If your jaw gets locked open or shut, go to a hospital emergency room. Doctors may manipulate your jaw until you can open or close it. (Sometimes doctors will give people medication if it's needed to keep them comfortable during the procedure.)

Some treatments can help with TMJ disorders. For instance, if pain is caused by clenching your jaw or grinding your teeth, your dentist may fit you with a splint or bite plate to wear at night to help reduce clenching and grinding.

Sometimes doctors prescribe medication to help relieve the pain or relax the muscles. And if a problem with your bite is contributing to your TMJ disorder, your dentist may recommend braces or other dental work to fix the problem.

Occasionally, when the symptoms do not respond to other treatments, someone may need surgery to repair damaged tissue in the joint. But most people don't need surgery for a TMJ disorder.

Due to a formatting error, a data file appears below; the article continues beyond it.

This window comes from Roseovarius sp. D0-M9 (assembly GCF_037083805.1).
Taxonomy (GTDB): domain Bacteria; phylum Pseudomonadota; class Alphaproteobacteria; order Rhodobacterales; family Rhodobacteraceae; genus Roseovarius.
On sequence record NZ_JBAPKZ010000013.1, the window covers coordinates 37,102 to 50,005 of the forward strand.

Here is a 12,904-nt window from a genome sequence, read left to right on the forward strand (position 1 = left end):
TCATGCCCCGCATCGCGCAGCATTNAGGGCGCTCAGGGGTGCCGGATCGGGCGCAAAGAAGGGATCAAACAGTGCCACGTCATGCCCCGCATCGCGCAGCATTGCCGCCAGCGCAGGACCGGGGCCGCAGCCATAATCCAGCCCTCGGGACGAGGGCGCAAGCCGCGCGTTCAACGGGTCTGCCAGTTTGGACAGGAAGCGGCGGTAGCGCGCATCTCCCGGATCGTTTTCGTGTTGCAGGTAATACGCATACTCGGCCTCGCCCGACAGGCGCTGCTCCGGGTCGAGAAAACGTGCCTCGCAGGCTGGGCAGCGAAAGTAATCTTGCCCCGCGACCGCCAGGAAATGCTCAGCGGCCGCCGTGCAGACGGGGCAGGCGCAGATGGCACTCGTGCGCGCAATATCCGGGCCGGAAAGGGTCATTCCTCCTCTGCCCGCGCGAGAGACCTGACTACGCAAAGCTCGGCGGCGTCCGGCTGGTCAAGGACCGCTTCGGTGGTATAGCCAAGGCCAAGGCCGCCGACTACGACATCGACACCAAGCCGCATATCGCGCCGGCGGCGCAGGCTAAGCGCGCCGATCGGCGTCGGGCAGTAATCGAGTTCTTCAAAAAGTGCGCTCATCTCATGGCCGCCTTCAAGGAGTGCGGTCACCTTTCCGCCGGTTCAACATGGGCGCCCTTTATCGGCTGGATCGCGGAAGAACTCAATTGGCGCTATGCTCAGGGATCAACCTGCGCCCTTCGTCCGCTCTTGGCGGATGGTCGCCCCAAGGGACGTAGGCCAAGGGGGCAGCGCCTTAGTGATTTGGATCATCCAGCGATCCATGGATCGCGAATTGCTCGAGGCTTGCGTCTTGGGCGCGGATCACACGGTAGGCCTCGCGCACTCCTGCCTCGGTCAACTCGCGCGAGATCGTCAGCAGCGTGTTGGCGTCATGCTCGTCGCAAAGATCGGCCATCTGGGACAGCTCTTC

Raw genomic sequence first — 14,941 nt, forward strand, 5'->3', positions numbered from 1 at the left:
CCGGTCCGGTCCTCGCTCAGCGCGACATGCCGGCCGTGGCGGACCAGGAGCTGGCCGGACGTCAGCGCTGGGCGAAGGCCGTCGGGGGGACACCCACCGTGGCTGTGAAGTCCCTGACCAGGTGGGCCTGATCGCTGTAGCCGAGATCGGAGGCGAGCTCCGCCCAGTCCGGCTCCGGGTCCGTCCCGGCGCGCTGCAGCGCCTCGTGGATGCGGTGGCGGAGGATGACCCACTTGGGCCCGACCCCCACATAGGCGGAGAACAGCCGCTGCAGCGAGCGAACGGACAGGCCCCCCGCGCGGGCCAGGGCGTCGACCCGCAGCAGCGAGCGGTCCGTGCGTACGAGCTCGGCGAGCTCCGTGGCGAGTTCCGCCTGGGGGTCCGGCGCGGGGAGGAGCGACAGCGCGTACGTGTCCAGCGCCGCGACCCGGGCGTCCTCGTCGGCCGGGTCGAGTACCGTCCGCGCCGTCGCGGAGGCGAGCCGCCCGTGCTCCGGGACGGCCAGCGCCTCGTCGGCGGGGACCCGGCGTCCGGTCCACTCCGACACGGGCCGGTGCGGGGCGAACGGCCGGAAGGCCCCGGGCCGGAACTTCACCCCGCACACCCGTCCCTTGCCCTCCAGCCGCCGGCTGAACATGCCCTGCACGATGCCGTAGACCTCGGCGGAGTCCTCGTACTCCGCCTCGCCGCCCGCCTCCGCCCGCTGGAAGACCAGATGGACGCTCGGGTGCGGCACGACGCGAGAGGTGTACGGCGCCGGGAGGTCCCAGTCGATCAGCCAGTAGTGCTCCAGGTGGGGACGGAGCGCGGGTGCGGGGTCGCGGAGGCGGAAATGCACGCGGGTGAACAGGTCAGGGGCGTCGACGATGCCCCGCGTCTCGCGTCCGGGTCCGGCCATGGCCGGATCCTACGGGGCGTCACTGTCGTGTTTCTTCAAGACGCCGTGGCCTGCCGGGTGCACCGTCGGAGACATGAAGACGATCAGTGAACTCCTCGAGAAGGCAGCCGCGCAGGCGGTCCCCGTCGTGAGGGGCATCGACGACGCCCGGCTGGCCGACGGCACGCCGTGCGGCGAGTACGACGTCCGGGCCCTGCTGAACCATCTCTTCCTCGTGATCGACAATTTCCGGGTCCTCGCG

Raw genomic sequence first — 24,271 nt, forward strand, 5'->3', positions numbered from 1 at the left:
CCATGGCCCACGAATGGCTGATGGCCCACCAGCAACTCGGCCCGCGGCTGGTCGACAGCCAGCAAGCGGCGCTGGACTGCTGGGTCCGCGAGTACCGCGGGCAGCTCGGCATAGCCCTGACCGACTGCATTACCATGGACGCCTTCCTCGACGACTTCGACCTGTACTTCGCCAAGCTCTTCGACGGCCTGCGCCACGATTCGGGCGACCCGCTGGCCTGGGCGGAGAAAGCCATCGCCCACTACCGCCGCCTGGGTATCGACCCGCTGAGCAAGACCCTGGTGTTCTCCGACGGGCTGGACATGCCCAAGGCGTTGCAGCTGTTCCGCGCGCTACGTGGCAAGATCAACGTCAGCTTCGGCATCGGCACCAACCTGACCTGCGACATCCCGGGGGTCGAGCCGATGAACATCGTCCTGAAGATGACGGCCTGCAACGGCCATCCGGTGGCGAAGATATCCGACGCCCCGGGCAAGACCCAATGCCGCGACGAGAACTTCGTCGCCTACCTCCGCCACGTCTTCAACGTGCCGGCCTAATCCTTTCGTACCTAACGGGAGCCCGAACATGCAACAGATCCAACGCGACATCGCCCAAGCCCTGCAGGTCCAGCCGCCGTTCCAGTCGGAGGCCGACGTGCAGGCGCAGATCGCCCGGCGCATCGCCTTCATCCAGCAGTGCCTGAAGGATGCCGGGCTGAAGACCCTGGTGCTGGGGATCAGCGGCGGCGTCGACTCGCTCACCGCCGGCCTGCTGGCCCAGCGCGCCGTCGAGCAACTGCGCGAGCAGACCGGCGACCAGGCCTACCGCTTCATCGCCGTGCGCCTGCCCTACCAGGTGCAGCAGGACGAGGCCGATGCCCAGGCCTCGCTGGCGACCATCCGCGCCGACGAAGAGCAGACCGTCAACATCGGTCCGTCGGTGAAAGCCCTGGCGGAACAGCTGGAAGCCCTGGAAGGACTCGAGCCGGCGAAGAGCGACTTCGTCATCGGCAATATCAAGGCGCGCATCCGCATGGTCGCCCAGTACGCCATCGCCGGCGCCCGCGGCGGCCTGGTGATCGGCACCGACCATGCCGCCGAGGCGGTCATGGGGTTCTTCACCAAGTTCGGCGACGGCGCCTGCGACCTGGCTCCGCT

What You Can Do

You can take control and help lessen problems from TMJ disorders by reducing stress through breathing exercises and getting plenty of exercise. Also, try to be aware of times when you might clench your jaw or grind your teeth.

You may notice you're clenching or grinding your teeth when you're under pressure — like during a test. However, lots of people clench or grind when they don't feel stressed — like while they focus intently on a task or push their limits during a workout or game. Just being aware of these habits is the first step to ending them.

Your dentist can give you more tips on avoiding the symptoms of TMJ disorders.

Reviewed by: Kenneth H. Hirsch, DDS –For Kidshealth.org

Date reviewed: July 2015

How Your Dental Visit Can Prevent or Detect Cancer

You may not think of your routine dental visit as a cancer screening test, but, in part, it is. Dentists and dental hygienists examine your mouth, tongue and surrounding tissue much more closely than you do and are most often the people who find pre-cancerous or cancerous lesions in early stages of growth.